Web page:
I will start by setting out some of the work that we are doing today. We have consulted on a number of changes that will provide the sector with more flexibility and autonomy. We have spoken a lot about changing the ratios for two-year-olds so that it is in line with the ratio in Scotland—I will come on to that. We are also looking at flexibilities for childminders when it comes to siblings and related children, and strengthening the requirements on supervision while eating, which is particularly relevant in the light of the issues discussed today. The consultation closed in September; we are looking at all the responses, and will publish a response in due course. I will come on to some of the evidence that people have asked about.

At the heart of this debate sit safety and quality; I assure everyone that they will be integral to the proposals we put forward. We are already taking steps in this area. We have been working with the NHS, the Food Standards Agency and the Department of Health and Social Care on increasing awareness of choking prevention in early years. We have also published dedicated food safety guidance for practitioners in our help for early years providers, through our online support platform. We have consulted on strengthening the supervision while eating requirements in the early years framework. Practitioners will need not just sight or hearing of children while they are eating, but sight and hearing.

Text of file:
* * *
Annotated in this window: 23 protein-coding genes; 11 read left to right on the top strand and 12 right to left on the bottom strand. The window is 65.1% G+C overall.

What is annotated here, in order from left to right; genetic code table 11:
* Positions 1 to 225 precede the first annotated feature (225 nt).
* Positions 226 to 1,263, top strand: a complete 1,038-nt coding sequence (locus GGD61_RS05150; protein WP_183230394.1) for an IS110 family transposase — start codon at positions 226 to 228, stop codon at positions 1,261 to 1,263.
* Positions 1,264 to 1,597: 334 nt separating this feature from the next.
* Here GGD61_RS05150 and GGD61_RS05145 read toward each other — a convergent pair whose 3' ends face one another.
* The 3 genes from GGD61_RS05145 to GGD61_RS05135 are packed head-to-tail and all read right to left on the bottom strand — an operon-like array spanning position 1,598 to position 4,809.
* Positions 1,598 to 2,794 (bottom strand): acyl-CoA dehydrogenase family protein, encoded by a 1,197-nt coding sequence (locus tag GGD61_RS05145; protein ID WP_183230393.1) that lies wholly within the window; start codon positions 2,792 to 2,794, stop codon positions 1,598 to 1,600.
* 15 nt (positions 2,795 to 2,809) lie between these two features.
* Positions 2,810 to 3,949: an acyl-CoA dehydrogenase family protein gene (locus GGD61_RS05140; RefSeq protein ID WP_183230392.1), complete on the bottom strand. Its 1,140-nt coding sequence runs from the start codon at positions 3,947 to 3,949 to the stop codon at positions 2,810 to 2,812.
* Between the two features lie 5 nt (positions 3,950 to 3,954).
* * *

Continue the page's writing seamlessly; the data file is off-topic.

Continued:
We are also increasing the number of early years providers who have paediatric first-aid training. All level 2 and 3 trained staff, since June 2016, have had to have valid paediatric first-aid training to be counted in the ratios. Ofsted, in carrying out its inspections, is reporting on those safety requirements as well.

The subject of the workforce was raised powerfully by Members from across the House, particularly my hon. Friend the Member for Winchester (Steve Brine), chair of the APPG for early years and childcare, and my hon. Friend the Member for Worcester (Mr Walker). From what I have seen, recruitment and retention is undoubtedly an issue, and supporting the workforce is a priority for me and the Department. We are spending an extra £180 million on qualifications and training. I spoke to the amazing Becky and Joe from Imagination Childcare just last week, and for a practitioner, feeling valued, and training and work progression, are really important. This is not just about funding; it is also about staff feeling valued for the work that they do. We gave 2,700 early years professionals bespoke training in response to challenging behaviour arising from the pandemic. Over the next two years, we aim to give 10,000 more staff the latest training in early communication in language and maths, which has been mentioned today.